In general, for different applications, different color temperatures may be desired. Different color temperatures can be obtained with the same organic light-emitting device/phosphor material combination by changing the relative ratio of the emitted blue light and the emitted phosphor light. This ratio may be changed, for example, by adjusting the thickness of the phosphor layer.
Alternatively, a different organic light-emitting device/phosphor material system can be utilized. For example,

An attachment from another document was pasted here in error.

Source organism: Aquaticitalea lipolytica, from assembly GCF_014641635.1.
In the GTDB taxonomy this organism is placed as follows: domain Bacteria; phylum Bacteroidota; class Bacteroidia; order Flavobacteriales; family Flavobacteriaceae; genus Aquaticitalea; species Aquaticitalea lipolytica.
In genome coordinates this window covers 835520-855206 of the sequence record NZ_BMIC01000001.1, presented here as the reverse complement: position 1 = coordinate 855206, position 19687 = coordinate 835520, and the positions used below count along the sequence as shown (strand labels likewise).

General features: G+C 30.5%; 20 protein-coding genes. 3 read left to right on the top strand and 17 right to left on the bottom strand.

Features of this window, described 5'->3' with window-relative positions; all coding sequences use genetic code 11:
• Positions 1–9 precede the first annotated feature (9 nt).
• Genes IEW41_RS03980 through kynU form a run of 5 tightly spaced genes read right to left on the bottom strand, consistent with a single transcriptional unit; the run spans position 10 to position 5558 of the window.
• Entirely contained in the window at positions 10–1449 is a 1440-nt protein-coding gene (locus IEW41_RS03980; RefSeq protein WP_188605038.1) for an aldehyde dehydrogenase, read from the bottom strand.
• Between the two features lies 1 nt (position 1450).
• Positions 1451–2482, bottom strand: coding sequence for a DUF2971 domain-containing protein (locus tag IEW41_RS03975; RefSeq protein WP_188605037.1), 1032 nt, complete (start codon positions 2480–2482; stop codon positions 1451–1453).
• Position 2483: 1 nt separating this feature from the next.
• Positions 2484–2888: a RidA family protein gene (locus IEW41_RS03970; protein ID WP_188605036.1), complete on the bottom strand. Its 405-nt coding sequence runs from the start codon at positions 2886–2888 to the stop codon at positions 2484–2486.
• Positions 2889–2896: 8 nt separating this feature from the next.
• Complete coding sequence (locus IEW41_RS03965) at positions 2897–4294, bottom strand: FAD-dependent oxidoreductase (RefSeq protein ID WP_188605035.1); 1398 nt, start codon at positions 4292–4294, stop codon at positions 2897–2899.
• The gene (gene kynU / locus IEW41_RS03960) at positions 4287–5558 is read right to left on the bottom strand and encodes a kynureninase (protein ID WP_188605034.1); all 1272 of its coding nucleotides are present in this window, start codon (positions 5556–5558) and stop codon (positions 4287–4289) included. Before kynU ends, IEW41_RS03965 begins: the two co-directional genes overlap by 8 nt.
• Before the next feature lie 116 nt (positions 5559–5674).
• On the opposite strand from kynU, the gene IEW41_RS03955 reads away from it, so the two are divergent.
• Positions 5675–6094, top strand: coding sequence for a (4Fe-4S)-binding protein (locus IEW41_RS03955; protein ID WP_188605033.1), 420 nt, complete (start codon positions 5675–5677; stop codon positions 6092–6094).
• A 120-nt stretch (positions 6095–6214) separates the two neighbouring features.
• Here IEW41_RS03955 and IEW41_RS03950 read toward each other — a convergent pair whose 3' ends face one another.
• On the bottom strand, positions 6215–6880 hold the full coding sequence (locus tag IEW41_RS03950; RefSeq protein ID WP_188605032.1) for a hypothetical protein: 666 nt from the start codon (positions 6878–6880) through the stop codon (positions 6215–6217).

In addition, more than one phosphor material may be combined together and then utilized with a blue organic light-emitting device to achieve different colors, color temperatures, and color rendition indices. Other phosphors which can be used are described in U.S. Ser. No. 09/469,702, entitled “Luminescent Display and Method of Making”, filed Dec. 22, 1999, in the name of Anil Duggal and Alok Srivastava, which is hereby incorporated by reference. An example of a suitable red emitting inorganic phosphor is SrB4O7:Sm2+, where the Sm2+following the colon represents an activator. This phosphor absorbs most visible wavelengths shorter than 600 nm and emits light as a deep red line with a wavelength greater than 650 nm. An example of a suitable green emitting inorganic phosphor is SrGa2S4:Eu2+. This phosphor absorbs below 500 nm and has a maximum emission at 535 nanometers. An example of a suitable blue emitting inorganic phosphor is BaMg2Al16O27:Eu2+. BaMg2Al16O27:Eu2+absorbs most wavelengths below 430 nm and has a maximum emission at 450 nm.